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Doctor Who: The Robots of Death

1 customer review

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Product Details

  • Actors: Various
  • Directors: Various
  • Format: AC-3, Dolby, Full Screen, NTSC, Special Edition
  • Language: English
  • Region: Region 1 (US and Canada This DVD will probably NOT be viewable in other countries. Read more about DVD formats.)
  • Number of discs: 1
  • MPAA Rating: UNRATED
  • Studio: BBC Home Entertainment
  • Release Date: March 13 2012
  • Run Time: 100 minutes
  • Average Customer Review: 4.0 out of 5 stars  See all reviews (1 customer review)
  • ASIN: B005SH63H4
  • Amazon Bestsellers Rank: #4,930 in DVD (See Top 100 in DVD)

Product Description

Doctor Who: Robots of Death, The: Special Edition (DVD)

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Tom Baker at his best and one of the best stories from his era. Would you like a Jelly baby?
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Most Helpful Customer Reviews on (beta) 19 reviews
21 of 25 people found the following review helpful
about time this great Who story got some decent dvd extras Dec 6 2011
By feedthecat - Published on
When this superb four episode story from the last of the Hinchcliffe-Holmes years of Tom Baker's stint as the fourth Doctor was first released on dvd years ago (in 2000 or 2001 ~ it was one of the first on disc in any event), the extras were pretty much limited to (audio) commentary from producer Hinchcliffe and writer Chris Boucher and a photo gallery. Guess they just figured that we Who fans would be so estatic about no longer having to watch our worn VHS tapes any more that we wouldn't mind being gypped on the "special features".

After years of waiting, we're finally being given a remastered version of 1977's THE ROBOTS OF DEATH and one that comes with some of the extras that we've come to expect, such as a new commentary track - featuring Baker, Louise Jameson ("Leela"), Pamela Salem ("Toos"), and director Michael Briant - plus the one from the original dvd release, a "making of" doc entitled "The Sandmine Murders", and another doc concerning "robophobia" - that is, if this US/Canada re-release has the same extras as the Special Edition that's part of the REVISITATIONS 3 box set that will be released in the UK also next year (that set also includes new editions of THE THREE DOCTORS and THE TOMB OF THE CYBERMEN). Might also note that the price of this single disc SPECIAL EDITION of Doctor Who story #90 is comparable to some of the other dvd re-releases.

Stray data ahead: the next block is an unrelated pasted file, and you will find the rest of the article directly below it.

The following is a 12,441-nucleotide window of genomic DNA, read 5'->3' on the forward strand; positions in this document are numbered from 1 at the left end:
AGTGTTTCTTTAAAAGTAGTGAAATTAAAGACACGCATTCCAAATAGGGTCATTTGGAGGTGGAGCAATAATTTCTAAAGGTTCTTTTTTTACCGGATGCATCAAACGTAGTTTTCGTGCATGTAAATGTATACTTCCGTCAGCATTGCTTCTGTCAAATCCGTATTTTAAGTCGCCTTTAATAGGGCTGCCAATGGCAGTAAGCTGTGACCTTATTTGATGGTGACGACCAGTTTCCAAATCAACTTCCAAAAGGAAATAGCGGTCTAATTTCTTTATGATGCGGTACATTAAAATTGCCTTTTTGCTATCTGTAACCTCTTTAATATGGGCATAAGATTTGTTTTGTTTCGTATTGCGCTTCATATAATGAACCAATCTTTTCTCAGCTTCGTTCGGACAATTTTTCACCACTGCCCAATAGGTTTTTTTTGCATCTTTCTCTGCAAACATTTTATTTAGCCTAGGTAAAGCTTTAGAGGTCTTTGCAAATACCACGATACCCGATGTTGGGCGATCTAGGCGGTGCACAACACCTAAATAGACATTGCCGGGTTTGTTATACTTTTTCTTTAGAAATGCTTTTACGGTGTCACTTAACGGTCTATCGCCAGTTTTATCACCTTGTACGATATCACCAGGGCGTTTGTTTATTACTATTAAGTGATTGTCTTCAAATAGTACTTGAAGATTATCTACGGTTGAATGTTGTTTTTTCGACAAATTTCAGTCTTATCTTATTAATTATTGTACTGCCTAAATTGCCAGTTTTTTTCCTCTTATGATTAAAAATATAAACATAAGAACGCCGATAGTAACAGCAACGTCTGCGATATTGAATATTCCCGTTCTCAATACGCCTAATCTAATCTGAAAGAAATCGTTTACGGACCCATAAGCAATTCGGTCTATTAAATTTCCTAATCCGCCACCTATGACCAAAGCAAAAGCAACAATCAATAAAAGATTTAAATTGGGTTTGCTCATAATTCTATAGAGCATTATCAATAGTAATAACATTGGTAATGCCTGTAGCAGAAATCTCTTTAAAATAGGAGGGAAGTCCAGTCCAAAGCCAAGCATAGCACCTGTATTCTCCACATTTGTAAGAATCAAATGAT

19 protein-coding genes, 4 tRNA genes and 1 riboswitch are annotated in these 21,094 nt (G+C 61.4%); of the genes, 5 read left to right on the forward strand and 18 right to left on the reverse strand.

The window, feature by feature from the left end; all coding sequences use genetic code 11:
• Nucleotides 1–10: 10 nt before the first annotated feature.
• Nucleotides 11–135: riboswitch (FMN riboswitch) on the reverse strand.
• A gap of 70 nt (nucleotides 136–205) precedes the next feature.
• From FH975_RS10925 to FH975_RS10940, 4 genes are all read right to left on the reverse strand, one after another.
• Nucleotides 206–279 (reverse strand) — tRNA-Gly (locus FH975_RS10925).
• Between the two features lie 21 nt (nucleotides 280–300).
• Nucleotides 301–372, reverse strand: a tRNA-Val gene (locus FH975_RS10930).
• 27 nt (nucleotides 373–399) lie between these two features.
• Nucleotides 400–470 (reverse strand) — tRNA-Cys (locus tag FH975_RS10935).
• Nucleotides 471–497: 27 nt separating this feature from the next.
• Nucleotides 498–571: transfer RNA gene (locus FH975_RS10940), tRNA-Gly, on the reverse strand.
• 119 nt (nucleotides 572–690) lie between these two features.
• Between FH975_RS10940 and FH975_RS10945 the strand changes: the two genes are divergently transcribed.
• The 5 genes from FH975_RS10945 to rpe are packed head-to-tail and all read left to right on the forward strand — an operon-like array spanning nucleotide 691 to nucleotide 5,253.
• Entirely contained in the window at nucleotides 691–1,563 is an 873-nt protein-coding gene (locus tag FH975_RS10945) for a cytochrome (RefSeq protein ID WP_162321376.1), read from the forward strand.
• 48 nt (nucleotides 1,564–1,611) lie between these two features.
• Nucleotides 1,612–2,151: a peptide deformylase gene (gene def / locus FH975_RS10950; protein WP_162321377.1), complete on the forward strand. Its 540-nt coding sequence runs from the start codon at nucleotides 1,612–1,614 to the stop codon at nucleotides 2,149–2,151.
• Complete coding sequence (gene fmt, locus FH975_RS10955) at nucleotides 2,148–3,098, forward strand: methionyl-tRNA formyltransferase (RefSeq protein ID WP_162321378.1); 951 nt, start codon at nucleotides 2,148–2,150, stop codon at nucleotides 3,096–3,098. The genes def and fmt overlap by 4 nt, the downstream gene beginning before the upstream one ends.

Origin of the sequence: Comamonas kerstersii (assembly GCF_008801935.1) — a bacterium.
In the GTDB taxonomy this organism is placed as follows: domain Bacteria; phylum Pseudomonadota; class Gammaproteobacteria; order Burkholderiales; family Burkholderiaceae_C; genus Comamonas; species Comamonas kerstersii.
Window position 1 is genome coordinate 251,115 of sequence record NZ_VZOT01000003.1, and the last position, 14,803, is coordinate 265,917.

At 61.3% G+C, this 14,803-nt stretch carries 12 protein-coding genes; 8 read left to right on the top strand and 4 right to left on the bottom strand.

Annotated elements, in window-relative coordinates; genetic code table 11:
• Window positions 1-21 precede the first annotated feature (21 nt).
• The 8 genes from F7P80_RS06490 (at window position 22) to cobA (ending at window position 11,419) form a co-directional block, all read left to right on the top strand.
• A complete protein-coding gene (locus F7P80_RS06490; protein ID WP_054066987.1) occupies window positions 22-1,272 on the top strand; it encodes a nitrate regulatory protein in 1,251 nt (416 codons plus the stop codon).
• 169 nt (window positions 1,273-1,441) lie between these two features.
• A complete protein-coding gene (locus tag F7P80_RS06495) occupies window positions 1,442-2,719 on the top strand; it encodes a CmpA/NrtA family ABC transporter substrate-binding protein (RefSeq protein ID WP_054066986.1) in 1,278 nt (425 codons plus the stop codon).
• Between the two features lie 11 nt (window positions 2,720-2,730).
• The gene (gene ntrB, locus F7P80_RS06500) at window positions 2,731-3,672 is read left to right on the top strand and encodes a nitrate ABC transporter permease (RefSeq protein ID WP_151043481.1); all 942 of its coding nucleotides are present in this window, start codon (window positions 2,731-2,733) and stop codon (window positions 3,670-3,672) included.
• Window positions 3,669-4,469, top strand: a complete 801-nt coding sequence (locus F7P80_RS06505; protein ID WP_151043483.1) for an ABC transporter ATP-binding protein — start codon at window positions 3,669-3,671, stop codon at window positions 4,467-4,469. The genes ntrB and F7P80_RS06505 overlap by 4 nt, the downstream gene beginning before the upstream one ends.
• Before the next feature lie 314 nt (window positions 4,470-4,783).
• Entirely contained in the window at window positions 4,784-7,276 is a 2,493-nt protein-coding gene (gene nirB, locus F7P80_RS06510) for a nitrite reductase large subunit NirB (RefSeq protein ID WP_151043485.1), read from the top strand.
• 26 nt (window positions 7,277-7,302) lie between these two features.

As for the plot ... well, I don't want to give too much away to Amazon shoppers who've never seen this all time Who classic, so I'll just state that the Doctor and his new "companion" Leela (the Doctor just met the knife-wielding, Janis thorn-throwing member of the tribe called "The Sevateem" in the previous story, "The Face of Evil") arrive on a sandmining vehicle operating on an uninhabited planet and soon find themselves under suspicion for a crewmember's murder. While the Doctor and Leela are a treat to watch in action and the various crewmembers prove a diverse and interesting cast of characters, it's the robots who steal the show, not only for their soft, dulcet voices and striking design, but also for the chilling manner that they ... well, as I said, don't wanna give too much away. Enjoy.

Incidentally, while it's nice that BBC Video/2 Entertain is releasing new, special editions of many Who classics with better picture quality and the addition of Making Of docs, I, personally, wd have preferred if they had first turned their attention to releasing stories that have YET to be put out on dvd, such as "The Daemons" (Story 59). Just my "two cents".